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‘Walk the Line’

Oscar-nominated Joaquin Phoenix and Reese Witherspoon literally light up the screen in “Walk the Line,” bringing to vibrant life Johnny Cash and his great love, June Carter.

“Walk the Line,” just released on DVD, tells the exhilarating and sometimes harrowing tale of the early years of “The Man in Black,” from rockabilly rebel to country music icon. But at its heart it’s an old-fashioned story of redemption–a haunted wayward man saved by the love of a good woman and his rediscovered faith.

 

Cash’s legend was built on a face and a voice of pure authenticity. Neither his face nor his voice was pretty, but both were as real as the heartaches, tough times and deep faith that echoed the lives of his legions of fans.

 

“Walk the Line” shows us how Cash earned that authenticity. Raised on a poor Arkansas cotton farm, Johnny and his older brother Jack worked long days in the fields, driven hard by their father, then a mean drunk and later an equally mean teetotaler.

 

Life was hard for the Cash boys, but they each found refuge in their own way—Jack in the Bible and Johnny in old-time hymns. In a revealing, early scene, young Johnny asks his brother, “Jack, how come you’re so good?” This is more a statement of admiration than of envy.

 

Johnny senses in himself a certain wildness that his obedient brother lacks. Their relationship is crucial and defines Cash’s essential nature—a good man who tended to stray without a strong hand to keep him on the right path.

 

Tragically, Jack is killed in a sawmill accident, while Johnny is off fishing. Johnny is devastated by the loss and crushed by his father’s biting assertion that, “You’re nothing! God took the wrong son.”

 

Guilt and self-doubt haunt Cash from this point on. He abandons his faith and finally escapes his family by joining the Air Force and shipping off to Germany.

 

Meaningless jobs and a possibly rash marriage follow his return to the states. Although his faith has ebbed, the gospel music of his youth still inspires him. He launches into a dizzying music career and meets June Carter, the youngest of country music’s legendary Carter Family.

 

Fatefully thrust together on the same rockabilly tour with young legends like Elvis Presley and Jerry Lee Lewis, Cash and Carter (both married at the time) struggle with a shared attraction that can’t be consummated.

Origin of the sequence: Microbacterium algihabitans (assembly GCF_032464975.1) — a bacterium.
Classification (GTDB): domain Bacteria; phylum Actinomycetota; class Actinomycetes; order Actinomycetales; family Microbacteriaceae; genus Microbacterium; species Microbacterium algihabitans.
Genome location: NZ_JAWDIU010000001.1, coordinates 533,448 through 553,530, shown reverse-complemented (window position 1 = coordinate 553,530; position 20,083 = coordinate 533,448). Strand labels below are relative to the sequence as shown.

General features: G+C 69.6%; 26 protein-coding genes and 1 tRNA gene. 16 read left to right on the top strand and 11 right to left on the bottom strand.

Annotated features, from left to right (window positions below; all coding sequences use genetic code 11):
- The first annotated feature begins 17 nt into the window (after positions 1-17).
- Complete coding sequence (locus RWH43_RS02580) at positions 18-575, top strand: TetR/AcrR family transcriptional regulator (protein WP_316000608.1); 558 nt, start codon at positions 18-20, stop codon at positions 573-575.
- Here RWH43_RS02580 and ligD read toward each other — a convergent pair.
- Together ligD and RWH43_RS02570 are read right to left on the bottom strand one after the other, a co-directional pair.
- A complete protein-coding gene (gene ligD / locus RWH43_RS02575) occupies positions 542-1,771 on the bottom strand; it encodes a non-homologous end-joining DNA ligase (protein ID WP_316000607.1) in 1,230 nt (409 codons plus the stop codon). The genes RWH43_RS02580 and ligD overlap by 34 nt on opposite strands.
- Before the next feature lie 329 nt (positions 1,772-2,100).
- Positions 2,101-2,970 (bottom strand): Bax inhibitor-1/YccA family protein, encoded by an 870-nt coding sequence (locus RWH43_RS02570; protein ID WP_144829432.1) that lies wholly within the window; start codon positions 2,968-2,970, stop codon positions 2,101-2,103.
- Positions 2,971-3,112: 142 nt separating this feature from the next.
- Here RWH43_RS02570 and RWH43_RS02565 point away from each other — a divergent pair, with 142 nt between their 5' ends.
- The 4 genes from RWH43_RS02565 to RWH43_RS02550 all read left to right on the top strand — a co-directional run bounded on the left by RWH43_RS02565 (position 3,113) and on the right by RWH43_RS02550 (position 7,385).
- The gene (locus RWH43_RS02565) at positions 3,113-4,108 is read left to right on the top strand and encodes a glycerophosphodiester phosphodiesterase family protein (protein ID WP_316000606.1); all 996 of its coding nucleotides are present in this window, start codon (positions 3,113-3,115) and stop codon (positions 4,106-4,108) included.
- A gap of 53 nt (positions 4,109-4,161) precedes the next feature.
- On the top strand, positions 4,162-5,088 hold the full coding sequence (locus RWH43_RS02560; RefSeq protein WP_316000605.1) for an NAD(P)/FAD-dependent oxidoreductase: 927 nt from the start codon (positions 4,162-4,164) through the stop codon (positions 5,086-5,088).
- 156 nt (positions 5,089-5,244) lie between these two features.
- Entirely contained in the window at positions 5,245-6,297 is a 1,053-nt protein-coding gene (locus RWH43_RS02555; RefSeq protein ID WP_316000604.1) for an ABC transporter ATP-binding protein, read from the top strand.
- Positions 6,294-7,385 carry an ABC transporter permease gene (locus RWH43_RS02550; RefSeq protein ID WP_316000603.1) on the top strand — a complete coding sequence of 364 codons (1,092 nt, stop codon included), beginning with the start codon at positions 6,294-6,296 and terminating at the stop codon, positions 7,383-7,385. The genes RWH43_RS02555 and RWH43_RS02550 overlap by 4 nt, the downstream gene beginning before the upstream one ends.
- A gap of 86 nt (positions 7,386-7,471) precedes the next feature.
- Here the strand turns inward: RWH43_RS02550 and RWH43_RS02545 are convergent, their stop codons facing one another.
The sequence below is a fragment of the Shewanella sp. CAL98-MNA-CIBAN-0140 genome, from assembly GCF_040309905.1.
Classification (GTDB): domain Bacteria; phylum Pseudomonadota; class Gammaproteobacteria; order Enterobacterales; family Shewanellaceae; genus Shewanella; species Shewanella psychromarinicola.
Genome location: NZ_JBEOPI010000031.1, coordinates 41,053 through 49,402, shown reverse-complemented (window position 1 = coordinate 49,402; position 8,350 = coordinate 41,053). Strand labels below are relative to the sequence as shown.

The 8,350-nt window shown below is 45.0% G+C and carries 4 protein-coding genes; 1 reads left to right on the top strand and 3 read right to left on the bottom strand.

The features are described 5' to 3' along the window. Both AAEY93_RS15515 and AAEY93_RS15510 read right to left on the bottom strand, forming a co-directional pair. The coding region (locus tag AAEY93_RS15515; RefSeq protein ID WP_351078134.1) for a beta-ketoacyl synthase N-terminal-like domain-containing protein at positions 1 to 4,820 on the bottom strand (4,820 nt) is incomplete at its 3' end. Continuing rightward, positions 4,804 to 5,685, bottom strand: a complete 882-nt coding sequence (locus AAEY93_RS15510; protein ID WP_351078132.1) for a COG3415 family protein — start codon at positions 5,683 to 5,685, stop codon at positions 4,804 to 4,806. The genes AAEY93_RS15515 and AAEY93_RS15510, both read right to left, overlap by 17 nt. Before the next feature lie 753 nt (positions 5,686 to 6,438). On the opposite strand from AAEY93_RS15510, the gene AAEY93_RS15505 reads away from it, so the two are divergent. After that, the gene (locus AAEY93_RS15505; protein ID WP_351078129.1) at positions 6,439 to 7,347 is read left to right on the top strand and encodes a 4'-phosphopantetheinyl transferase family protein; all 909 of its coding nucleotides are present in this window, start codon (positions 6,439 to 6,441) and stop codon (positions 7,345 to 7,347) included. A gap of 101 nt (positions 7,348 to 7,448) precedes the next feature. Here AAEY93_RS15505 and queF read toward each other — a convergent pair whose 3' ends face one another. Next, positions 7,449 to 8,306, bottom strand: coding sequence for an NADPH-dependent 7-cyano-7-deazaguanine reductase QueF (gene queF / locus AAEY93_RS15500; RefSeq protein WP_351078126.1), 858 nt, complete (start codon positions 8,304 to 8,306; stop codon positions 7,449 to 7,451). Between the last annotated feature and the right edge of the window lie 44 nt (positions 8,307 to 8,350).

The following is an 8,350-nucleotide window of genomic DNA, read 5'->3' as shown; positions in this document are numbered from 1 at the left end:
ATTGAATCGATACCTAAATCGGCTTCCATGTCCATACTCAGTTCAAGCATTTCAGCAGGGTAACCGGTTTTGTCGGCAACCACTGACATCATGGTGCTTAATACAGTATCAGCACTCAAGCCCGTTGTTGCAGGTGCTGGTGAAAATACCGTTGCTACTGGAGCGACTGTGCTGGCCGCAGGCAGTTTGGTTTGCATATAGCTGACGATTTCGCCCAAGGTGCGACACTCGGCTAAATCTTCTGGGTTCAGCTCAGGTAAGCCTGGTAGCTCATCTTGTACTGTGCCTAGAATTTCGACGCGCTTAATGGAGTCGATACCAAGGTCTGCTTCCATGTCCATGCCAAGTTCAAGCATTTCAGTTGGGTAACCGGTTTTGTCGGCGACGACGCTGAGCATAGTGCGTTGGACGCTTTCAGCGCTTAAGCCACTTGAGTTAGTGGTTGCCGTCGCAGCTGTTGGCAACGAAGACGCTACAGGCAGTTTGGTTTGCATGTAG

As their sometimes torturous courtship continues, the rigors of the road take their toll. June’s marriage crumbles, and Johnny’s slowly dies of neglect.

 

As if to match Elvis’ energy level and appetites, Johnny turns to pills and booze. Alternately fueled by amphetamines or numbed by alcohol, he cranks out hits and gives legendary performances. But the fall is inevitable, and when it comes, in front of a packed house in Las Vegas, it is heartbreaking. Depressing years of substance abuse, shattered relationships and jail time follow.

 

“Walk the Line” is a kind of companion piece to last year’s Ray Charles biopic, “Ray.” Each follows a brilliant, tortured artist from poverty, to fame, through infidelity and drug abuse, and finally to recovery and renewal. But while “Ray” shows a man who kicks drugs and silences his demons through sheer force of will, “Walk the Line” is about a man redeemed by love and faith.

 

June Carter was Johnny’s anchor and guide through the depths of addiction and self-destruction. It was her love and faith–and that of the rest of the devout Carter family–that brought Johnny back from the brink.

 

In one crucial scene, Johnny has gone cold turkey, with June at his bedside. “God has given you a second chance,” she explains, and this time, Johnny finally lets go and simply accepts it. He opens up to her about his feelings of unworthiness, his belief that his brother would have done so much good, while he has caused nothing but pain. She stands by him, comforts him, and later takes him to church–his first time in years.

 

The road back that led to 35 years of sobriety, and finally marriage to June, began with the simple act of accepting that although he was not “worthy,” he could still be forgiven by the gift of grace.

 

“Walk the Line” is an inspiring story about a man of faith who had literally been through hell, and about the second chances made possible through the power of what his old hymnal would have called “Amazing Grace.”

 

Gregg Tubbs is a freelance writer living in Columbia, Md.

 

This review was developed by UMC.org, the official online ministry of The United Methodist Church

 

MPAA Rating: PG-13 for some language, thematic material and depiction of drug dependency.

Director: James Mangold

Writers: James Mangold and Gill Dennis

Cast: Johnny Cash: Joaquin Phoenix; June Carter: Reese Witherspoon; Vivian Liberto: Ginnifer Goodwin; Ray Cash: Robert Patrick.

 

The movie’s official Web site is here.

 

See our previous review of “Walk the Line.”